Clinical and psychological approaches

Clinical studies of aphasic patients over the past century have attempted to establish a more detailed description of the language impairments observed in particular aphasic groups by systematically examining various aspects of language processing in individual patients. Comprehensive batteries of tests have been developed to provide quantitative measures of fluency and comprehension and to assess a range of linguistic abilities. The classical disorders of Broca's and Wernicke's aphasia are now well-defined clinical syndromes. Broca's aphasia is characterized by a disturbance in the articulation of speech with comprehension relatively spared, coupled with a phenomenon known as agrammatism: individuals with Broca's aphasia tend to omit or substitute grammatical function words and markers in their spontaneous speech, and they have difficulty producing and comprehending complex sentences. In contrast, Wernicke's aphasia is characterized by fluent articulation coupled with severely impaired comprehension. The speech of Wernicke's aphasics tends to be nonsensical, and typically includes jargon (utterances that are not actual words in the individual's native language, e.g. ‘habe’) and semantic paraphasias (substitutions of a word of similar meaning for an intended word, e.g. ‘cat’ for ‘dog’). The clinical definitions of the syndromes of Broca's and Wernicke's aphasia have formed the basis for subsequent research into the nature of language processing in these patient groups.

Psychological investigations of aphasic disorders have examined the basic components of language, and have attempted to incorporate advances in linguistic theory into the study of the neural bases of language. A number of researchers have assumed a hierarchical model of language, in which linguistic information is processed in a series of discrete stages. The first stage in the hierarchy is the processing of speech, which involves the discrimination and identification of speech sounds (speech perception) and the planning and implementation of articulatory movements (speech production). Sheila Blumstein has examined the perception of speech sounds in aphasic patients and found that many individuals with aphasia have difficulty discriminating and labelling speech sounds. However, Blumstein and her colleagues have not observed a consistent relationship between deficits of speech perception and higher-level language comprehension impairments, including the comprehension deficit observed in Wernicke's aphasia. This finding calls into question the classical account of Wernicke's aphasia as an impairment in the ability to perceive the sounds of speech. Blumstein has also examined speech production in aphasia, and has observed that Broca's aphasics are impaired in the timing and co-ordination of speech-motor movements, whereas Wernicke's aphasics are impaired in the planning of sequences of speech sounds.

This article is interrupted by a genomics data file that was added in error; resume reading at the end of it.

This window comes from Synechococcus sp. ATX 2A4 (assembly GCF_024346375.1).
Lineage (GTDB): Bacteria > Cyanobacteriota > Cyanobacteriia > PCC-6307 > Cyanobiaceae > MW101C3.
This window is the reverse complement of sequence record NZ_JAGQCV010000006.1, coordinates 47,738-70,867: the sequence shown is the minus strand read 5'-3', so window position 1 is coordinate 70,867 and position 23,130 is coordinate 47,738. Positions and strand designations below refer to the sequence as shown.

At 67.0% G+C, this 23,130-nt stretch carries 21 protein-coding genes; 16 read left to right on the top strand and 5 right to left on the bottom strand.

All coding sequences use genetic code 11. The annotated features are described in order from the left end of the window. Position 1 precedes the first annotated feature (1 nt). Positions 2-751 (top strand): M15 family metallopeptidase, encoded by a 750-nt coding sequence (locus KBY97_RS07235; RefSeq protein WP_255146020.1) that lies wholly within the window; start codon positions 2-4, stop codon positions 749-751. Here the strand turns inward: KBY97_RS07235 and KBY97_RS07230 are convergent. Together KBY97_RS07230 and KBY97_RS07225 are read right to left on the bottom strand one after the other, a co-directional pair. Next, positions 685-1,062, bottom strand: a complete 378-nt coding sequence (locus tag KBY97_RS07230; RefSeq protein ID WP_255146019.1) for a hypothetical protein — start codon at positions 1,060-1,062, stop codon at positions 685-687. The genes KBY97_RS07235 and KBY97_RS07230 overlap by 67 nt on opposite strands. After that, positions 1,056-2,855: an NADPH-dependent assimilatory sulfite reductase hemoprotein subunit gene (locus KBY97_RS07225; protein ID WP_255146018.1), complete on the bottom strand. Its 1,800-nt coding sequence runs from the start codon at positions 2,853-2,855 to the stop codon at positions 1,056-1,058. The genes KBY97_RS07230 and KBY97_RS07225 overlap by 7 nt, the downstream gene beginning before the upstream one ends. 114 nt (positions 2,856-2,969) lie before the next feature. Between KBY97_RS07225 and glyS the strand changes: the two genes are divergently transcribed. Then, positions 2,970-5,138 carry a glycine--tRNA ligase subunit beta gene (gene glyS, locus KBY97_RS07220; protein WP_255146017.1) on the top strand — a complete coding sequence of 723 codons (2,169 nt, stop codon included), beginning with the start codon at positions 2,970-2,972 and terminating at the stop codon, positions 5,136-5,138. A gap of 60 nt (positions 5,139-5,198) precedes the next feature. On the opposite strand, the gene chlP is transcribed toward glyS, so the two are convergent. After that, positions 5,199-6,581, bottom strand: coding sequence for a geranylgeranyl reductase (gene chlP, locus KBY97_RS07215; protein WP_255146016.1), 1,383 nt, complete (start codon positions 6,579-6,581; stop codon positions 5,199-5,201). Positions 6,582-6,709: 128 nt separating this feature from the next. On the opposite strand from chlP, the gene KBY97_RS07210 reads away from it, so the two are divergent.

The next stage in the hierarchical model of language processing is the ‘mental dictionary’ or lexicon. The lexicon is thought to contain information about words, including word form (the sequence of sounds that uniquely characterizes a word) and lexical-semantics (the meaning of the word and its relationship to other words in the lexicon). Many aphasic patients have difficulty comprehending word meanings and producing word forms. For example, Wernicke's aphasics and other fluent aphasics tend to produce semantic paraphasias in their spontaneous speech, and have difficulty judging semantic relationships between words and sorting words into meaningful categories.

These observations have led researchers to suggest that Wernicke's aphasics may be impaired in the processing of lexical-semantic information. In addition, certain types of aphasics have particular difficulty producing the names of objects, and these naming deficits can be specific to particular classes of objects, such as animals or tools. Hannah Damasio has found that patients who are impaired in naming animals tend to have suffered damage to brain regions associated with the processing of finely detailed visual information. In contrast, patients who are impaired in naming tools tend to have suffered damage to the intersection of brain regions associated with visual processing and the implementation of motor movements. The results suggest that the perceptual properties of particular objects may have influenced the neural organization of the mental lexicon: animals may be identified primarily on the basis of their visual features, whereas tools may be identified in terms of both their functional properties and their visual characteristics.